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Revamping the Rules

Dear Mary:

It’s been 15 years or so since we updated our house rules, and we’re finally getting around to it. To say that they’re outdated would be a gross understatement. For example, we tell residents not to play their phonographs too loud! We can easily make changes to reflect today’s terminology. But we suspect there are other ways to update the rules that might improve compliance. What should we keep in mind as we work our way through this document?

— Updating on the Upper East Side

Dear Updating:

I assume you still want residents to keep the volume down on their phonographs and cassette players! But it sounds like you’re definitely due for an update. 

In addition to updating current rules, you’ll probably want to identify new ones to cover issues that didn’t exist 15 years ago. Electric mobility devices, comfort animals and the Airbnb ban are just a few examples. Your attorney can help you compile this list and ensure that your rules are in alignment with your bylaws.

But I’ll focus here on three general “rules of house rules.” It’s not enough to follow just one or two of them; you need to cover all three. Here’s the what and why:  


1. Create clarity. Your house rules need to be clear and unambiguous. If they aren’t, don’t expect your residents to comply. You have a rule about guests? Make sure you clarify who is and who isn’t a “guest.” No e-bikes in the storage room? Fine — but what about e-scooters? Residents can’t put tile on their balconies? OK, but can they put down carpeting? Bonus tip: Include the “why” in your rule. That helps you write rules that align with building goals. It also helps residents. If they know the reason for the e-bike rule — that it’s not safe to have any lithium batteries in the storage room — they’re more likely to recognize and accept that the rule must apply to e-scooters also.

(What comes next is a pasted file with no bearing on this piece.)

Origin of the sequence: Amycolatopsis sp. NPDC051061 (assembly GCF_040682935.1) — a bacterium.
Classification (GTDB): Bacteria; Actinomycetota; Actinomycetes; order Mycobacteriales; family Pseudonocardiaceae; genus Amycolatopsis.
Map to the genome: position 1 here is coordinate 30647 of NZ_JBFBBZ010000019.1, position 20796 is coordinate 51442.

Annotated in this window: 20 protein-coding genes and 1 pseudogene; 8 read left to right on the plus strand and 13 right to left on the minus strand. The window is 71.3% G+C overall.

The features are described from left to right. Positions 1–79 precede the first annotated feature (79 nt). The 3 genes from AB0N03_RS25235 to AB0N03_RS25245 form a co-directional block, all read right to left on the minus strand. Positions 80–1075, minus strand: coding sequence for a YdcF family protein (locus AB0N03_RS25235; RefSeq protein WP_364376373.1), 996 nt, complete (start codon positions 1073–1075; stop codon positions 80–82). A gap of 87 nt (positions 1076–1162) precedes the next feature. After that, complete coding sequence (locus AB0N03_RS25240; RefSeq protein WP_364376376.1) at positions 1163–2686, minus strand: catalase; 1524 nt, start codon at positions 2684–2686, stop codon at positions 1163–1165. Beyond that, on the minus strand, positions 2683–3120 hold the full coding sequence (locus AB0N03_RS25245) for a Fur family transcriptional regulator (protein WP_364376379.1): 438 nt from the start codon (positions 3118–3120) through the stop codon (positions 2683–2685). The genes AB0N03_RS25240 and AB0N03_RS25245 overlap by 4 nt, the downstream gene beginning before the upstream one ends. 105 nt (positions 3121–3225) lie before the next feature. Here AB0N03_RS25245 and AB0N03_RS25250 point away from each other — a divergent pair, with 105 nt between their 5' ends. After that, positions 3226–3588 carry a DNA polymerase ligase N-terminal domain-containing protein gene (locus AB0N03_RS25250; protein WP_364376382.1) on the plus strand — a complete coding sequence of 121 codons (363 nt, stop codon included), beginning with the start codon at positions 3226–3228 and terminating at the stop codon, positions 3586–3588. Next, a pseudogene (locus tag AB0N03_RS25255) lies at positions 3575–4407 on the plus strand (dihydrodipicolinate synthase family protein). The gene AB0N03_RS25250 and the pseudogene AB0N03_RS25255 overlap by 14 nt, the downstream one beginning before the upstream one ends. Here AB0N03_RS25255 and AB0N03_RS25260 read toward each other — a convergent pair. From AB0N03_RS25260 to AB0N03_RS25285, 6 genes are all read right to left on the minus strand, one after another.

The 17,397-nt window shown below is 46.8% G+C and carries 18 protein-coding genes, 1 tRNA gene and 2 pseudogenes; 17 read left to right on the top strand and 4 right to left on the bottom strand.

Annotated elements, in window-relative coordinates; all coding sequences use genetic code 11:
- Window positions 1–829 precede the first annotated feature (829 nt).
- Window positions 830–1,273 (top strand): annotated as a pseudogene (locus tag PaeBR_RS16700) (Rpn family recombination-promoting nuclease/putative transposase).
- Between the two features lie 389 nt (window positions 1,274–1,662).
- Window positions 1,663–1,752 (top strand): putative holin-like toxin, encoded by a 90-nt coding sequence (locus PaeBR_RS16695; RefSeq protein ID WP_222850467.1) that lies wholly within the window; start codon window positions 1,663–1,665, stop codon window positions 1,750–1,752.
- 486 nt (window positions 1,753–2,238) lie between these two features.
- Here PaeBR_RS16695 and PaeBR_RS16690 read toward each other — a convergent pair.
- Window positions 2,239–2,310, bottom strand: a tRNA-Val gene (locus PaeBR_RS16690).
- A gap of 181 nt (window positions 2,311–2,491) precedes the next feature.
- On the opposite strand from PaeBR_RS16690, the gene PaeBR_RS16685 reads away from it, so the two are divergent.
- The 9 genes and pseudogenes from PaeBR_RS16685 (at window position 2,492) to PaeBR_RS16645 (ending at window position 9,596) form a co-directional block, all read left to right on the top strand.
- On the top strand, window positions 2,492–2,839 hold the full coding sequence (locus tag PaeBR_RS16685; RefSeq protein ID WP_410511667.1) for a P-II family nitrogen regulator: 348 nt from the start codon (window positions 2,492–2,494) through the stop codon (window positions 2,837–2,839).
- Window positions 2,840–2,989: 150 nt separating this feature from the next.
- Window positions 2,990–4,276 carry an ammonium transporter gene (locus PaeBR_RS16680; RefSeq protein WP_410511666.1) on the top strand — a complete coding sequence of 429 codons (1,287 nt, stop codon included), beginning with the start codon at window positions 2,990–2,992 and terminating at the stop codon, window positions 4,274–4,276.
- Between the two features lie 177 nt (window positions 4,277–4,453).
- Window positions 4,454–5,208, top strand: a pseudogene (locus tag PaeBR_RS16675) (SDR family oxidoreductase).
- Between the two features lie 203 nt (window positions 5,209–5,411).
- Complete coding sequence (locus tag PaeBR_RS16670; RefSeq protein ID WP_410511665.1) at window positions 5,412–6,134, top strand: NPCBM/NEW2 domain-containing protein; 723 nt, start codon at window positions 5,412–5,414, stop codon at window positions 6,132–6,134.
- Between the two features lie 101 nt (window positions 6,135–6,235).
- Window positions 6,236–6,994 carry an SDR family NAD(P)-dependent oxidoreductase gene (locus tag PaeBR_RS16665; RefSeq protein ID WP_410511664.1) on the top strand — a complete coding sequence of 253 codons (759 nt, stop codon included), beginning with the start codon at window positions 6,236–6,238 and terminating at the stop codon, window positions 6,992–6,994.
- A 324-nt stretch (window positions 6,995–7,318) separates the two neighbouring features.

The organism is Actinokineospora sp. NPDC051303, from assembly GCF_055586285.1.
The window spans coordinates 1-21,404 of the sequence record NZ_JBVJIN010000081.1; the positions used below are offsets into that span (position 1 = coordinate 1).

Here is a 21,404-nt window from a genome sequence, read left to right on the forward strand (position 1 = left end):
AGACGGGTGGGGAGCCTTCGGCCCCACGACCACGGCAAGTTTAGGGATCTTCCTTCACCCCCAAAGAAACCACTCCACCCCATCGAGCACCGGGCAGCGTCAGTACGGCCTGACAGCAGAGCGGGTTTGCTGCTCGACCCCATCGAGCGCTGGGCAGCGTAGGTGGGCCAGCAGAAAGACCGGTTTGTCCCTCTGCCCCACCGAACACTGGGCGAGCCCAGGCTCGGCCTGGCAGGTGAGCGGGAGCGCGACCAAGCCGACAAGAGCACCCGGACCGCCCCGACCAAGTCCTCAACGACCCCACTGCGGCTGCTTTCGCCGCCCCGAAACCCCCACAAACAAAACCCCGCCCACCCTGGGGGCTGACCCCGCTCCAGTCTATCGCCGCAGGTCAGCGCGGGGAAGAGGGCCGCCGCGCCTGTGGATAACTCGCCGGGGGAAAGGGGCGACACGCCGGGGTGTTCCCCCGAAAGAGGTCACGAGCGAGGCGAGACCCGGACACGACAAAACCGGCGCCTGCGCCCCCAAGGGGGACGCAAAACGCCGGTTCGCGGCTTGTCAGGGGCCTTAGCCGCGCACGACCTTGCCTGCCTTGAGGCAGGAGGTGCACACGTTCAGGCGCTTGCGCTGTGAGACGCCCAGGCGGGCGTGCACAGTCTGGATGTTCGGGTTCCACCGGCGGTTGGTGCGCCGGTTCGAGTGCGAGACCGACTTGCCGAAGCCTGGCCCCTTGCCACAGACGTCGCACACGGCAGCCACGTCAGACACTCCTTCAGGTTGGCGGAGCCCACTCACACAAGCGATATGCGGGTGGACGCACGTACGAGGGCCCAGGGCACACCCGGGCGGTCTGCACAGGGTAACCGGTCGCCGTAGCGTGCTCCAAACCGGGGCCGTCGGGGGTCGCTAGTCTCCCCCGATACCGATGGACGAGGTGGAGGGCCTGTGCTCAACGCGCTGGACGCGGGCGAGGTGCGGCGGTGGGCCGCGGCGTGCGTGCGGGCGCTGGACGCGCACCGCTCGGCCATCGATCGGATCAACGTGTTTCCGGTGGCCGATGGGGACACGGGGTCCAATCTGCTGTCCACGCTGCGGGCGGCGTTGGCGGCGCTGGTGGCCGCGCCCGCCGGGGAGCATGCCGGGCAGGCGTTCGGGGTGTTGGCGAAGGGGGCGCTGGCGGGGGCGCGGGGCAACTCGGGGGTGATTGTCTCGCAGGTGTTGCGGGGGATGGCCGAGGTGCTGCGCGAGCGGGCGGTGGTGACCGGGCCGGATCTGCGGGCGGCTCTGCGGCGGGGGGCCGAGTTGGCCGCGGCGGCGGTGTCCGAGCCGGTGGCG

2. Communicate. A clearly written rule that nobody knows about is, in many ways, worse than no rule at all. While it may cover you in a legal case, it’s also a recipe for frustration and extra work. There’s frustration for the board because residents will never meet your expectations for compliance with a rule they don’t know about. There’s frustration for the residents because they may interpret any enforcement of an unpublicized rule as a “gotcha.” And there is extra work because you’ll have to deal with rule breaking after it happens rather than preventing it in the first place. The bottom line: You need to communicate the rules to your residents. And not just once! This may require a combination of emails, newsletters, posted signs, etc.

3. Enforce. If you don’t enforce a house rule, several undesirable things can happen. If residents see that you don’t follow through on transgressions — and they will find out — why should they take you seriously? They won’t. Nor will they confine their conclusion that you “don’t really mean it” to just that particular rule. All you’re doing is undermining your own credibility. And if you don’t apply the rule consistently, you open yourselves to accusations of selective enforcement. Yes, you can use your business judgment to make exceptions. But how you handle those exceptions has to make sense. (See “The Perception of Fairness” in Habitat’s February 2023 issue.)

Consult with your attorney to ensure your updates, additions and decisions on exceptions all pass muster. And regardless of the specifics, use this approach: Create clarity, communicate and enforce. You’ll increase your chances of getting compliance. And you’ll cut down on frustration and extra work. Good luck!

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